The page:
The curriculum spans the period after foundation training up to the award of a Certificate of Completion of Training (CCT) in Anaesthetics. Anaesthetics is a stand-alone CCT, but can also be combined with a CCT in Intensive Care Medicine (ICM). Arrangements for dual and single training in ICM, to CCT are changing and prospective candidates are advised to consult the RCoA website for up to date details.
Entry to the training programme would normally be directly from Foundation Year 2 to Core training level 1 (CT1) and for trainees who have completed Basic Training entry is at ST3. An alternative route into Anaesthetics is following a two-year Acute Care Common Stem training programme, leading to entry at ST3.
The Anaesthetics North of Scotland programme takes place in both Inverness (CT1- ST3) and Aberdeen (CT1-ST7)
Both centres have the advantage of having all the surgical specialties on one site. This allows the novice trainee a stable environment for developing a career and the more experienced trainee an opportunity to experience either DGH work or the more specialized tertiary referral surgical specialties respectively. We do however visit more rural sites for clinics on a weekly basis.
Aberdeen Royal Infirmary provides a very broad experience of anaesthesia for all the surgical specialties with the exception of Transplant and Paediatric Cardiac Surgery and the 16 bed ICU, one of the largest in Scotland, allows the opportunity to train in ICM to advanced level. Similarly the on site Royal Aberdeen Childrens Hospital and the Aberdeen Maternity Hospital provide the opportunity for paediatric and maternity anaesthesia training from Core onwards.
Research is actively encouraged by Professor Nigel Webster in the Academic department and by other colleagues in the Clinical department. Options exist for out of programme experience in years ST 5-6.5 of training.
Time may be spent in subspecialty training to an advanced level either in or out with the region, in research or in training elsewhere in the UK and occasionally abroad (prospective approval by the TPD, Postgraduate Dean, PMETB and the RCOA is required for all options).
Subspecialty training to an advanced level in neuro-anaesthetics and paediatrics would involve a short secondment to a tertiary referral centre. In ST6 there is an opportunity to compete for a Regional Anaesthetic and Anatomy Teaching Fellowship which uniquely allows trainees to develop both these aspects of their career. The department also offers the oportunity to train to an advanced level in Obstetrics and to be appointed by competition to the local Fellowship in Pain Medicine.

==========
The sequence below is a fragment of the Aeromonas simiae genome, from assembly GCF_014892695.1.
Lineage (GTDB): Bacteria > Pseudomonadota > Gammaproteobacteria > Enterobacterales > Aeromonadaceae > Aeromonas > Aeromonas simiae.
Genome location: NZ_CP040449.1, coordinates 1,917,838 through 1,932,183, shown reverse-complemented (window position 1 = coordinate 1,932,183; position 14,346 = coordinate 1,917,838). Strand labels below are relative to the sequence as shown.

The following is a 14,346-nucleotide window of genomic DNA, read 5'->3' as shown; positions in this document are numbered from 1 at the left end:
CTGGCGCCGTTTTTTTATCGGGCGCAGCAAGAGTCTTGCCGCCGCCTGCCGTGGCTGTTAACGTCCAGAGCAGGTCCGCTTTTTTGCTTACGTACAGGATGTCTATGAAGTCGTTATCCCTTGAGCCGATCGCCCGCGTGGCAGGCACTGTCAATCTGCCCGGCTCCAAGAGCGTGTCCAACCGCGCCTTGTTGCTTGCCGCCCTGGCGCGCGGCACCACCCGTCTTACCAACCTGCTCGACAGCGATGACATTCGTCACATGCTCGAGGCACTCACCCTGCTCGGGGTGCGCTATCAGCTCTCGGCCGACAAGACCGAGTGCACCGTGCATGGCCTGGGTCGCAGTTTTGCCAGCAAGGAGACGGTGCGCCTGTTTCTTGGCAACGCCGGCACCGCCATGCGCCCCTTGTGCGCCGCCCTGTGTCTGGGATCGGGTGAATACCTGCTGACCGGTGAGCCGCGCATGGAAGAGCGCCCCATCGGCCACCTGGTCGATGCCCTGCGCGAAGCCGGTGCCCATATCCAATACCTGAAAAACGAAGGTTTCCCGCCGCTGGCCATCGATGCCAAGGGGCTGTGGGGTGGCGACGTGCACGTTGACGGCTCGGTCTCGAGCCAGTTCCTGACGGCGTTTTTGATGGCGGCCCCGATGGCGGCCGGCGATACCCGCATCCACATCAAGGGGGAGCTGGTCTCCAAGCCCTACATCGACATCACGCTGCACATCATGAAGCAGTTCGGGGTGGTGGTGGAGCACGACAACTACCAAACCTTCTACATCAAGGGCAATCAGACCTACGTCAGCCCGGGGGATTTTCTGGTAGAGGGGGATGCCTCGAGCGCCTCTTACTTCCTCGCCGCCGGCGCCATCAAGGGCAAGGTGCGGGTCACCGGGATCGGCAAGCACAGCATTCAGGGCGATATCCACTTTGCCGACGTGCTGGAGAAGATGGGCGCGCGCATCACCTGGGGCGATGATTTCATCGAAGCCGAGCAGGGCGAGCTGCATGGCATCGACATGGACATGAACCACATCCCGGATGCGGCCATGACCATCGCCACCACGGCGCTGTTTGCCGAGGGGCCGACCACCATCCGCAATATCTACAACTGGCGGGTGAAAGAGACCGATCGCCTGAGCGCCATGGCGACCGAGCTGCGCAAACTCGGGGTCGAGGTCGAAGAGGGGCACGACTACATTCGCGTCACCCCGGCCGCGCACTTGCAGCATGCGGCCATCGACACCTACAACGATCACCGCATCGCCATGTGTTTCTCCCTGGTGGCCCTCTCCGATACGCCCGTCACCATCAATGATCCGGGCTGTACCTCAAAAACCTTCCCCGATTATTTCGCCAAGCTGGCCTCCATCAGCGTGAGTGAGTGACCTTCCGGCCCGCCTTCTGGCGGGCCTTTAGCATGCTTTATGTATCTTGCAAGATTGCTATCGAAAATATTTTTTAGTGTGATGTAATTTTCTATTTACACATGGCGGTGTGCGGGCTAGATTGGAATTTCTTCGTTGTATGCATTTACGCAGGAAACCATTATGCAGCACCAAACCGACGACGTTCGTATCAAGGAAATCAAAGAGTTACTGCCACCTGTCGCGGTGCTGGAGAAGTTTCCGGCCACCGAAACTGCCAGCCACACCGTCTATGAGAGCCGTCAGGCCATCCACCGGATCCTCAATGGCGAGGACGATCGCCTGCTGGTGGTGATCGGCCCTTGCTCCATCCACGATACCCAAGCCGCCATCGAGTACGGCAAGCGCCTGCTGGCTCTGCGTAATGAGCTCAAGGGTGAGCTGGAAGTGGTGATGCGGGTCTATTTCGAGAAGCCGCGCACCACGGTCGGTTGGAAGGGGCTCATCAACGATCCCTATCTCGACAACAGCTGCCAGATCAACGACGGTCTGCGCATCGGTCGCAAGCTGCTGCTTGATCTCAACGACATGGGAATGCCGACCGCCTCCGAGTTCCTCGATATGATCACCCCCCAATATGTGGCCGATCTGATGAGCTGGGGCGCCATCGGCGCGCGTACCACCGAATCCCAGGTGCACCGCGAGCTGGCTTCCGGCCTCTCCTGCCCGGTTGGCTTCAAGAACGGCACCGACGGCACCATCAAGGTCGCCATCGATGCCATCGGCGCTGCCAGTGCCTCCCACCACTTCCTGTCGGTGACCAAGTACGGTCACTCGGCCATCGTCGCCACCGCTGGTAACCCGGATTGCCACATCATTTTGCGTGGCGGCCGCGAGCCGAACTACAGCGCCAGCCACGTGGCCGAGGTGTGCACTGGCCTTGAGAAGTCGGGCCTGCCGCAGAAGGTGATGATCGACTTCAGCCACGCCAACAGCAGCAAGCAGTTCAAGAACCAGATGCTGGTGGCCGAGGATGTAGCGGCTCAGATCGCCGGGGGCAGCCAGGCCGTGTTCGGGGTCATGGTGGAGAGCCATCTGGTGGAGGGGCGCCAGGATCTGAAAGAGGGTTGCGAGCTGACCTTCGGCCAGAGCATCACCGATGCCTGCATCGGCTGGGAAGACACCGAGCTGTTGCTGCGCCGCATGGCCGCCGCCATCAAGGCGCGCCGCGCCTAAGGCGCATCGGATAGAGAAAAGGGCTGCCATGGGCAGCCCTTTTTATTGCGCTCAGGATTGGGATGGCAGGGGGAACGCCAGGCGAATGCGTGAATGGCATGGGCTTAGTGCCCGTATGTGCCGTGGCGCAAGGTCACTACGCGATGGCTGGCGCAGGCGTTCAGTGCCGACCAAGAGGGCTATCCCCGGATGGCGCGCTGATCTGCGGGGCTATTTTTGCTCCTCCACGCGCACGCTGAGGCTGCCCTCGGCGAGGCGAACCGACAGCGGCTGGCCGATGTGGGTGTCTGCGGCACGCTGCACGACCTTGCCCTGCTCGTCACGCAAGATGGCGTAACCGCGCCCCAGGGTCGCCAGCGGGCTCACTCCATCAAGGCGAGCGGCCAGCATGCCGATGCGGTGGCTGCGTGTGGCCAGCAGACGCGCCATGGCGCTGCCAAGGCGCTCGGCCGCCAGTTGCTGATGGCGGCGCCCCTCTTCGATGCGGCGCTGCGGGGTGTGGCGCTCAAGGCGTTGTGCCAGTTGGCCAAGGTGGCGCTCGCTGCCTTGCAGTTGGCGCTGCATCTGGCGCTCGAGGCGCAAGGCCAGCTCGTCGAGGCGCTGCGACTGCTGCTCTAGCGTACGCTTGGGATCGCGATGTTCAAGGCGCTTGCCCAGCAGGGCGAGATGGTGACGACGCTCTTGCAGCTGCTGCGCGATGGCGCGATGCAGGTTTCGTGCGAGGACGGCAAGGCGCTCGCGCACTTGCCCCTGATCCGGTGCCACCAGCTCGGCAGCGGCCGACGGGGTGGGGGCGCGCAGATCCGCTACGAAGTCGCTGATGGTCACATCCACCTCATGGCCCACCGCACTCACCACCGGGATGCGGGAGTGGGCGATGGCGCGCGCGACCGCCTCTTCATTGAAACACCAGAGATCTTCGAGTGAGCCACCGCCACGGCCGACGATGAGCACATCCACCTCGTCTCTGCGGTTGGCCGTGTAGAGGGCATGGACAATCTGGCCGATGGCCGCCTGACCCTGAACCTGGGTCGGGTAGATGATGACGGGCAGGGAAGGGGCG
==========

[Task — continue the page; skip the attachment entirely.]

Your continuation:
Aberdeen and Inverness, although apparently geographically isolated, are in fact as well served by air, rail and road as the Central Belt and uniquely allow quick and easy access to the wild and spectacular scenery of Royal Deeside and the Highlands - internationally famed for hill walking, climbing, golf and in a good year even skiing! Both Inverness and Aberdeen have vibrant modern city centres with good retail, cultural and dining experiences. In short they are both great places to live and bring up families.
Aberdeen Royal Infirmary, Raigmore Hospital, Inverness, Royal Aberdeen Childrens Hospital, Royal Cornhill Hospital, Aberdeen, Woodend Hospital, Aberdeen, Aberdeen Maternity Hospital, Aberdeen
|Programme Type||Deanery based or National: Deanery |
|Administration office||North of Scotland|
|Lead Dean / Director||Professor Ronald MacVicar|
|Responsible Associate Postgraduate Dean or Assistant Director (GP)||Dr Joy Miller|
|Specialty or Sub-specialty||Specialty or Sub-specialty: Specialty|
|Date of GMC recent approval||August 2010|
|Associated Royal College - Faculty
Royal College of Anaesthetists (web site)
|Curriculum and Associated Assessment System||http://www.gmc-uk.org/education/postgraduate/anaesthetics.asp|
Named Programme Administrator:
Address: NHS Education,2 Central Quay, 89 Hydepark Street, Glasgow G3 8BW
Programme Director Name: Dr Alastair McDiarmid
Address: Department of Anaesthetics Aberdeen Royal Infirmary Aberdeen AB25 2ZN tel: 01224 553144
|Quality of Training||Quality Management|